Transportation: Middle and high school students are asked to wear masks on buses. Students should be assigned seats, and a transparent barrier may be used to separate the driver.

Alberta

The province is planning to fully reopen schools from kindergarten to Grade 12 this fall. Measures will be tightened if an outbreak occurs and class sizes could be reduced to 20.

Back to class: School will be back in session with extra safety measures, but the province says there are programs to support remote and alternative learning.

Groups: Schools should sort students into cohorts by class when possible to minimize contact with others.

Physical distancing: Physical distancing is recommended when possible. Rooms should be rearranged to increase space between desks.

Masks: Masks will be mandatory for staff and many students in some school settings. Students in Grades 4 to 12 must wear masks in all common areas, such as hallways and on buses. Staff are required to wear masks whenever physical distancing cannot be maintained. Mask use will be optional for kids in kindergarten through Grade 3. The government says all students and staff will receive two reusable masks as part of the policy.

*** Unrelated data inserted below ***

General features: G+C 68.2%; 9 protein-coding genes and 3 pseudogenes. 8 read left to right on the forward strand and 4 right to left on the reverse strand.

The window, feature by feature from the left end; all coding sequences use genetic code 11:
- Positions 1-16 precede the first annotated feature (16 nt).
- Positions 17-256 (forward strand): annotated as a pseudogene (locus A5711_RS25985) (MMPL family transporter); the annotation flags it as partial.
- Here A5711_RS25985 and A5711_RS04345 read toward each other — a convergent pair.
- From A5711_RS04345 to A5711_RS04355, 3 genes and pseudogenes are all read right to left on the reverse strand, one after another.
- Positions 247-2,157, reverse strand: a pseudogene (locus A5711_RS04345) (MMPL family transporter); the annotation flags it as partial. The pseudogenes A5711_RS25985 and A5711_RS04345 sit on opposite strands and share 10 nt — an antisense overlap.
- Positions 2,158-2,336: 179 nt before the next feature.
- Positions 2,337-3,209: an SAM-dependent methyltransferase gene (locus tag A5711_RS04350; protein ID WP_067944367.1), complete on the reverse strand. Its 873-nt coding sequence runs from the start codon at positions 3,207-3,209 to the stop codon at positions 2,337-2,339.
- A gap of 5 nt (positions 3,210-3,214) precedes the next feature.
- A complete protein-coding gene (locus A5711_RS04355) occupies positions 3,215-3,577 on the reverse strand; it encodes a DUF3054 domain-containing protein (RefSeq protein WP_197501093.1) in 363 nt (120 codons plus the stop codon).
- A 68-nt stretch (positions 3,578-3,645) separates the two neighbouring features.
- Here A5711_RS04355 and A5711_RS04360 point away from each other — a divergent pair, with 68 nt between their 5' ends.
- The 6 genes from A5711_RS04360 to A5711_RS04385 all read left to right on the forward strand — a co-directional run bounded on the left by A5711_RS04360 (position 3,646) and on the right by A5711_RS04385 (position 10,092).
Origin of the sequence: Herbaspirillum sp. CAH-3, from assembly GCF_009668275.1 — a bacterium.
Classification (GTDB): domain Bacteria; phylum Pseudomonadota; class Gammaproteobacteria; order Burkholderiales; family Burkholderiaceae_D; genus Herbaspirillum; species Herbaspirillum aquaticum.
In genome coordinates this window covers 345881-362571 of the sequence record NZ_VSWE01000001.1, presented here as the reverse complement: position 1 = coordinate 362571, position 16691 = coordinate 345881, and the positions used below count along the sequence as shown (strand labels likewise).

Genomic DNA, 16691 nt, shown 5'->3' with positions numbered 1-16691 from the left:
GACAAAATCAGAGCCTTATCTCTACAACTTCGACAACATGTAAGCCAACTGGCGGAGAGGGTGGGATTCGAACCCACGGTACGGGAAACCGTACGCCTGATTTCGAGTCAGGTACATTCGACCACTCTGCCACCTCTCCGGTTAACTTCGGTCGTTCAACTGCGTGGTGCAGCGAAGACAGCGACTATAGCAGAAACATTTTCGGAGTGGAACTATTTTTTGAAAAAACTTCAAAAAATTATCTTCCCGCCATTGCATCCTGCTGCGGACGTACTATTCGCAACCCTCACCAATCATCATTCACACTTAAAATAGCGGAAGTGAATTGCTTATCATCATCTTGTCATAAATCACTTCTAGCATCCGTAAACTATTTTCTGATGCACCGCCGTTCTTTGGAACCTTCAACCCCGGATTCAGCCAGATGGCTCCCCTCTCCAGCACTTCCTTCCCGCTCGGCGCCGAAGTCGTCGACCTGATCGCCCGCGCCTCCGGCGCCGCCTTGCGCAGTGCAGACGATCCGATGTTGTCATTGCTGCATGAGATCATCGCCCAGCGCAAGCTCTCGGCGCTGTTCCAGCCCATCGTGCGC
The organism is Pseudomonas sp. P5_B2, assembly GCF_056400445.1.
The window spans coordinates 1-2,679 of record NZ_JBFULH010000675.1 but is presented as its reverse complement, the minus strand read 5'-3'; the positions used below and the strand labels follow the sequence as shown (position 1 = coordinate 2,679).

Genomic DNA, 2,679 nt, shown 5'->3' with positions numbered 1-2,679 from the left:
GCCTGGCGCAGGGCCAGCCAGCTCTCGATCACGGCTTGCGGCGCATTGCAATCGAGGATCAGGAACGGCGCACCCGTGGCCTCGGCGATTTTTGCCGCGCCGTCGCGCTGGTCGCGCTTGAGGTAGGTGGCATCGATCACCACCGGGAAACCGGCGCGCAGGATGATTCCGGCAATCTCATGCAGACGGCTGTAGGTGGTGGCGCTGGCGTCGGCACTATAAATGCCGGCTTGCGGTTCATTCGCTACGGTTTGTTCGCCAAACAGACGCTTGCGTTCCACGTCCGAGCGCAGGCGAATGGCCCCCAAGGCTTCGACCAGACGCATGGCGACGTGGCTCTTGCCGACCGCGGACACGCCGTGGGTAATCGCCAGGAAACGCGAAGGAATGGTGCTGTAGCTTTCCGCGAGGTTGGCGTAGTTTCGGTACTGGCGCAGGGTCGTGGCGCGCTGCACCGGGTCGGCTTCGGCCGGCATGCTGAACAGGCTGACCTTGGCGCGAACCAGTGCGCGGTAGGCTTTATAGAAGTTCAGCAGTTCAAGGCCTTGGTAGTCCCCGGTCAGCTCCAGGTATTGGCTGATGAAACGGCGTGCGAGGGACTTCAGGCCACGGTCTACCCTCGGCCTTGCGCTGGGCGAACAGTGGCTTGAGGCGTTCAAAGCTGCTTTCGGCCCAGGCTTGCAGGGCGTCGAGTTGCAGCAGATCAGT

Transportation: Parents are asked to bring their children to school if they can. Students who take the bus will sit in the same seat every day.

New routines: Schools are advised to consider a “no sharing policy,” with each student bringing their own supplies. Class, lunch, and recess schedules will be staggered.

Saskatchewan

Saskatchewan first unveiled a set of back−to−school guidelines in June, but released more details August 4.

Back to class: Students will return to class as early as September 1.